World’s largest retailer Walmart Inc is going to sell its retail business in Argentina to Grupo de Narvaez. Grupo de Narvaez is a Latin American company that has retail operations in Argentina, Ecuador, and Uruguay which brings strong local expertise that will position the business to thrive. The retail giant took this decision as Argentina, mired in recession since 2018, has just emerged from a sovereign default, and is grappling with a currency crisis.
Walmart Argentina is the ninth largest private employer in the country, with more than 9,000 employees in 92 stores, distributed in 21 provinces in the national territory and the City. However even after the deal, Walmart will continue to support the business through transition services and sourcing agreements under the new ownership, however, it will not retain an equity stake.
Judith McKenna, President and Chief Executive Officer of Walmart International, said, “We are very proud of our Argentina business and associates as they’ve led and shown resilience throughout this year serving customers when they needed them most. We are excited by the local retail expertise the new owners bring to this already strong business, and we believe this deal creates the right structure to help it truly flourish for many years.”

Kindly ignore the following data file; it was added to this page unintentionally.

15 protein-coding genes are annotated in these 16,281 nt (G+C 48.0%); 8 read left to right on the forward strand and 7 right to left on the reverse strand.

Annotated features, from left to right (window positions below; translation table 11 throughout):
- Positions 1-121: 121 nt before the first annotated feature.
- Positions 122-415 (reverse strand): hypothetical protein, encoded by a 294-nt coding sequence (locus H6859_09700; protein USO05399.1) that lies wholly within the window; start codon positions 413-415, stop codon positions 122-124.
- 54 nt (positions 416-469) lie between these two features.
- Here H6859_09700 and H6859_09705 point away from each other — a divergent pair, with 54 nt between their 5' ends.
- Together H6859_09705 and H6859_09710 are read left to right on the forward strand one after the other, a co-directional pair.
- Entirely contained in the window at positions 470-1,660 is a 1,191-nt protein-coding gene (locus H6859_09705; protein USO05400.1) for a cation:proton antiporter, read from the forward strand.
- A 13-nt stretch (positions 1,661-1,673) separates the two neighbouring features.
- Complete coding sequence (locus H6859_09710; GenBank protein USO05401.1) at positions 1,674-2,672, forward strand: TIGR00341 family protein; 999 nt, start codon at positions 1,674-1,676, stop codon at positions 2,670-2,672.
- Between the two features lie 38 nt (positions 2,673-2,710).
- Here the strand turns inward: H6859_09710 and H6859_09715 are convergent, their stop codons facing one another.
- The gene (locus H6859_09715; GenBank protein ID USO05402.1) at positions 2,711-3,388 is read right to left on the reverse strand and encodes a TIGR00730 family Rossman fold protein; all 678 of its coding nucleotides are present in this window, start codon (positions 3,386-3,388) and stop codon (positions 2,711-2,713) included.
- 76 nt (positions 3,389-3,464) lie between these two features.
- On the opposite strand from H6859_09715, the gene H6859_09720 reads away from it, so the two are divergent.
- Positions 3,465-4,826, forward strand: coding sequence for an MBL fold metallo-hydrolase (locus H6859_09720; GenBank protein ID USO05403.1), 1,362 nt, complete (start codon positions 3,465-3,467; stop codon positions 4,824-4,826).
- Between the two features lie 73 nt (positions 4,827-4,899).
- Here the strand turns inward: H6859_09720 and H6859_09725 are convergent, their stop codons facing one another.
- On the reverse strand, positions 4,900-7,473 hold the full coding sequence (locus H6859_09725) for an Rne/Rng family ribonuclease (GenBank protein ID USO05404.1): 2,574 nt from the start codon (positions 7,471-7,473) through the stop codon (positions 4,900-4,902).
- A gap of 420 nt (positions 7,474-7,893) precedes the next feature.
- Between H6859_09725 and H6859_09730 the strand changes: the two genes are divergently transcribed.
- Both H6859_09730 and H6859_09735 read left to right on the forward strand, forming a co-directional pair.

Fernando Minaudo, Chief Executive Officer, Grupo de Narváez said “We are very proud and excited about this new investment. The company’s performance and dedication of its incredible associates through the COVID-19 pandemic have demonstrated the fundamental strength and resilience of the business, and we are thrilled to support the team, drive long-term growth and create new opportunities for associates and suppliers across Argentina.”
Argentina is having a tough time as many international firms are aiming to exit from the country’s market due to recession. However, the government has been fending off talk that international firms are looking for the exit.
“In Argentina you see a phenomenon of firms divesting, and companies changing hands, reflecting a lack of confidence in the direction of the country,” said Guido Lorenzo, an economist at consultancy LCG, adding “Argentina lacks clear rules of the game.”